We need stability.
We can't keep sacking managers.
We can't afford to keep sacking managers.
Points frequently raised when the question of whether Sunderland should replace David Moyes is asked. They're valid points. Sunderland do need stability, and the managerial merry-go-round has undoubtedly caused the club a number of problems over the last few years - not least in terms of the melting-pot squad of 'talent' assembled on Wearside.
But does that mean that we should blindly support a failing manager purely for the sake of achieving this fabled stability, particularly when we, more than anyone, have reaped the benefits of making a managerial change?
First and foremost, I've tried to give Moyes the benefit of the doubt as the season has progressed. The manager has had his hands tied in certain respects. Resources have been limited (regardless, his acquisitions have largely been poor) and it's clear that certain players just aren't good enough to play regularly in the Premier League. I doubt that he instructs the players to pass straight to the opposition or fail to mark the opposition striker, for example, but the responsibility of organising the team falls on his shoulders.
And with the season reaching a critical stage - just 12 games remain - can we truly define what this Sunderland team is? The side has no discernible style of play, nor do they excel in any areas. In truth, they're not even good in any areas. Sunderland are weak, unorganised, and more often than not, outfought. The players appear low on confidence - whether that is in themselves or their manager remains unclear. Either way, it's far from an ideal position for a struggling squad to be in.
In comparison, Sean Dyche and Burnley represent the polar opposite of what we see with Sunderland. Their football is far from pretty, but it's highly functional; born from a strong spine and a relatively solid backline that helps to accentuate their collective strengths and hide the weaknesses. They're highly organised, with each player knowing their specific role within the team. Pound for pound, their players are not significantly better than Sunderland's, but Dyche has created a system and atmosphere in which his players are prepared to go the extra mile for both him and the team.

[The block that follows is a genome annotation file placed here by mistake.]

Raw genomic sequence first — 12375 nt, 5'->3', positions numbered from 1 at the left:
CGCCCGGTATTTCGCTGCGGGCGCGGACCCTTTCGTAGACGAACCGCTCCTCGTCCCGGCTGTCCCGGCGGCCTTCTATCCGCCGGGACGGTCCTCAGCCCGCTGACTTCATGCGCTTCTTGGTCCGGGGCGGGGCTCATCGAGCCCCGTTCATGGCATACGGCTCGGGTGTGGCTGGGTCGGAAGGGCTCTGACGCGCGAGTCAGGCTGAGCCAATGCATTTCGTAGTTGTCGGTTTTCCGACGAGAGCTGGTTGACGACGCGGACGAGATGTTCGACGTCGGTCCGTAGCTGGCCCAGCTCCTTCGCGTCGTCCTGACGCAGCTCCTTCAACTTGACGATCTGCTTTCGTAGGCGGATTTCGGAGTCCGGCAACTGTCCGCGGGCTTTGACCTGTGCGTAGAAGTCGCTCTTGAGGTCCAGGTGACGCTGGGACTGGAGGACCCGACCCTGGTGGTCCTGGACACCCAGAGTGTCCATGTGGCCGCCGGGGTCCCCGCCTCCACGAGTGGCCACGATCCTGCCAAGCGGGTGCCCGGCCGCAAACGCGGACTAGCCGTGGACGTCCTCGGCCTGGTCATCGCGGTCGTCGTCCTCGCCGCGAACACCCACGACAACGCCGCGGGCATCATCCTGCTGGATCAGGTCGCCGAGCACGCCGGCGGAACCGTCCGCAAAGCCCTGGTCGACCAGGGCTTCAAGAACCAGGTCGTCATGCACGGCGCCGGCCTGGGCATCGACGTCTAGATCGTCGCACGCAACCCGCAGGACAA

At a higher level, Tony Pulis has continued to show the worth of defensive solidity and organisation - albeit at the expense of attacking flair - and the ability to make the sum of West Brom greater than its parts. Moyes has had ample time to work on the basics, yet the team continue - particularly in defensive situations - to look like total strangers.
Admittedly, the absence of Victor Anichebe has undoubtedly been a large factor in the team's failings. Four of Sunderland's five wins this season have come with the Nigerian playing, and Moyes' entire gameplan appeared to revolve around Anichebe. But the injury-prone player picked up an injury, unsurprisingly, and the manager has failed to find a successful system in his absence. Moyes, in his defence, has also had to contend with a number of injuries to important players, although the team was hardly inspiring when they were available.
Nonetheless, in that regard, the fact that Sunderland are within touching distance of their relegation rivals seems somewhat remarkable, and may give Moyes seem leeway with Ellis Short. Just three points separate 20th from 17th - although Middlesbrough possess a significantly better goal difference - while Swansea, in 16th, sit five points ahead.
Ellis Short has wanted David Moyes at Sunderland for a long time. Moyes is his man, and if he succeeds, then Ellis Short has succeeded. It would reflect badly on Short should his long-term number one target prove to be a flop. It would suggest that Short is a poor judge of talent and character.
That, coupled with the fact that Sunderland are within touching distance of their rivals, may see the Sunderland chairman stand by his man.
But the owner has also shown in the past that he knows when the time is right to make a change. Short, and Sunderland - more than anyone else - know the benefits of making a managerial change in an attempt to preserve Premier League status. Paolo Di Canio, Gus Poyet, Dick Advocaat and Sam Allardyce have all successfully completed that task. Staying in the top division is vital, particularly if Short has ambitions to sell the club.
Sunderland aren't staying in the Premier League at the current rate. Nor were Hull, or Swansea. In fact, many pundits said that they were as good as gone. So they changed managers. Both opted for younger coaches with clear ideas on how they want to play and, importantly, enthusiasm for the job. On the other hand, we still have no idea what Moyes' style of play is after 26 games - hit and hope to Jermain Defoe, perhaps?